Cotton: Vehicles that have a total outside width between 102 and 108 inches and are used for hauling compacted seed cotton from the farm to the first point of processing are allowed an 8,000 lb. per axle variance above the maximum allowable gross axle weight for single and tandem axles, except on Federal Interstate highways. However, the maximum gross weight, including any allowable variance or tolerance, may not exceed 80,000 lbs. (Ark. Stat. Ann. §27-35-203[g][1][a]).

Animal Feed: Vehicles with five axles used exclusively by an owner of livestock or poultry for hauling animal feed to the owner's farm/home for consumption are allowed an 8 percent variance above the allowable gross weight under the FBF and a tandem axle load of up to 36,500 lbs. However, the maximum gross weight, including any allowable variance or tolerance, may not exceed 80,000 lbs., and any variance of gross or axle weight is not permitted on Federal Interstate highways (Ark. Stat. Ann. §27-35-203[g][1][b] and §27-35-203[g][2]).16

Solid Waste: Vehicles used exclusively for hauling solid waste are allowed an 8 percent variance above the allowable gross weight under the FBF and a tandem axle load of up to 36,500 lbs. However, the maximum gross weight, including any allowable variance or tolerance, may not exceed 80,000 lbs., and any variance of gross or axle weight is not permitted on Federal Interstate highways (Ark. Stat. Ann. §27-35-203[g][1][c] and §27-35-203[g][2]).

Aggregate Products: A truck tractor and single semitrailer combination with five axles hauling sand, gravel, rock, or crushed stone is exempt from the FBF on non-Interstate highways. However, they must comply with the single axle (20,000 lbs.), tandem axle (34,000 lbs.), and gross weight (80,000 lbs.) maximums (Ark. Stat. Ann. §27-35-203[i][1] – [2][a]).

Unprocessed Farm/Forest Products: Vehicles with five axles hauling unfinished and unprocessed farm products, forest product, or other products of the soil are exempt from the FBF on non-Interstate highways. However, they must comply with a single axle limit of 20,000 lbs., a tandem axle limit of 36,500 lbs., and a gross weight limit of 85,000 lbs. (Ark. Stat. Ann. §27-35-203[i][1] – [2][b]).

Other Exemptions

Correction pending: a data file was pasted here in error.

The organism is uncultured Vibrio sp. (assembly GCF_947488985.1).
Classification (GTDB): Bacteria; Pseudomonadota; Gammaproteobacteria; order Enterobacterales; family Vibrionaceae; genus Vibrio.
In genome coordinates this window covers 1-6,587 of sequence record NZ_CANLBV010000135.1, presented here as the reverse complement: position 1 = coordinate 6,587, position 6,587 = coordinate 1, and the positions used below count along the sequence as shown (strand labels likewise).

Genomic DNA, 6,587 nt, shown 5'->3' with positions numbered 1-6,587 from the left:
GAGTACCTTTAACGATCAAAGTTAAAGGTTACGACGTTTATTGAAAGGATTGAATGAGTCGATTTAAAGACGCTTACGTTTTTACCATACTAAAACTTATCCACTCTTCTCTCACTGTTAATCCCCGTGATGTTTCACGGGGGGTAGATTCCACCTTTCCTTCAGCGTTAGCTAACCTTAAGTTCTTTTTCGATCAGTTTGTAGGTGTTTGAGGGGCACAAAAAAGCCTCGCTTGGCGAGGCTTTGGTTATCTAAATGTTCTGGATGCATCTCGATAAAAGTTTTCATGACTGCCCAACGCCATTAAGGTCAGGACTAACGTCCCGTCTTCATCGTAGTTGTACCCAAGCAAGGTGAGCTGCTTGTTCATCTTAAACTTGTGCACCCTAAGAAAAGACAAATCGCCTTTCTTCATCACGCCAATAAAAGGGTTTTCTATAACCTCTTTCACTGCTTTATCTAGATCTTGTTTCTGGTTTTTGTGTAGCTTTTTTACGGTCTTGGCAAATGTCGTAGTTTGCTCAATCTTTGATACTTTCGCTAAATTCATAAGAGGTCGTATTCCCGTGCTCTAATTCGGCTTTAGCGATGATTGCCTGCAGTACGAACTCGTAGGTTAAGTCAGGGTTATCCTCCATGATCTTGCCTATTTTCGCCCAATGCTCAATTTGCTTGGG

Vehicles Constructed for Special Types of Work: State size, weight, and load limits do not apply to fire trucks, road machinery, or implements of husbandry (including farm tractors) temporarily moved upon a highway (Ark. Stat. Ann. §27-35-102).

Emission Reduction/Special Fuel Exemptions

None.

Permits for Overweight Vehicles

The State Highway Commission is authorized to issue special permits for cargoes that cannot readily be taken apart, separated, dismembered, or otherwise reduced in size or weight. These permits authorize the applicant to exceed the maximum weight specified in statute on any highway under the commission's jurisdiction. The commission may also delegate the authority to issue special permits to other State agencies (Ark. Stat. Ann. §27-35-210[a][1]).

Special Permits: The commission has the power to issue special permits (to divisible loads) in the following situations:17

  • Vehicles transporting cross ties from their point of processing to a location where they will undergo creosote processing, and traveling less than 100 miles one-way, can receive a special permit. Permits may allow a tandem axle on a 5-axle vehicle to carry a load of 36,500 lbs. No portion of such a trip may be on any part of the Federal Interstate highways (Ark. Stat. Ann. §27-35-210[k][1]).
  • Vehicles with at least five load-bearing axles carrying sealed containerized cargo units, as part of international trade, may be permitted to have a gross vehicle weight of 90,000 lbs. but may not exceed 20,000 lbs. per axle (Ark. Stat. Ann. §27-35-210[l][1]).
  • Wreckers or tow vehicles may obtain a single-trip or annual permit to operate in excess of maximum size and weight limitations while moving a disabled or wrecked vehicle (Ark. Stat. Ann. §27-35-210[m]).

Routes

Weight exemptions above Federal limits for certain routes are not specifically mentioned in Arkansas State statute.

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California

The laws governing truck size and weight in the State of California are found in Cal. Vehicle Code §§35001 et seq. (available on the State's Web site at http://leginfo.legislature.ca.gov/faces/codes.xhtml). The provisions governing truck weight are in Cal. Vehicle Code §§35550 et seq. and permitting provisions are in Cal. Vehicle Code §§35780 et seq.

Summary of State Provisions that Exceed Federal Limits

With respect to trucks operating on the NHS in California, two provisions in State law allow trucks to exceed some elements of Federal limits:

  1. Log trucks are allowed to exceed the Federal limit for tandem axles of 34,000 lbs. by 1,500 lbs.
  2. Between September 15 and March 15 each year, cotton trucks that meet certain criteria are allowed an additional 6,000 lbs. above the Federal limit of 34,000 lbs. for tandem axles.

Regular Operations

The gross weight of vehicles in regular operations (operating without a special permit) is governed by two separate sections of State law, the "computation of allowable gross weight" and the "alternative method of computation," for combinations of vehicles containing trailers or semitrailers18 (Cal. Vehicle Code §35551 and §35551.5). See Exhibit 12 for a summary of California's weight provisions under regular operations (Cal. Vehicle Code §35550 through §35551.5).

Exhibit 12: Summary of California Truck Weight Limits for Vehicles in Regular Operations
Single Axle 20,000 lbs.
Alternative method of computation: 18,000 lbs.
Alternative method of computation, limit on steering axle: 12,500 lbs.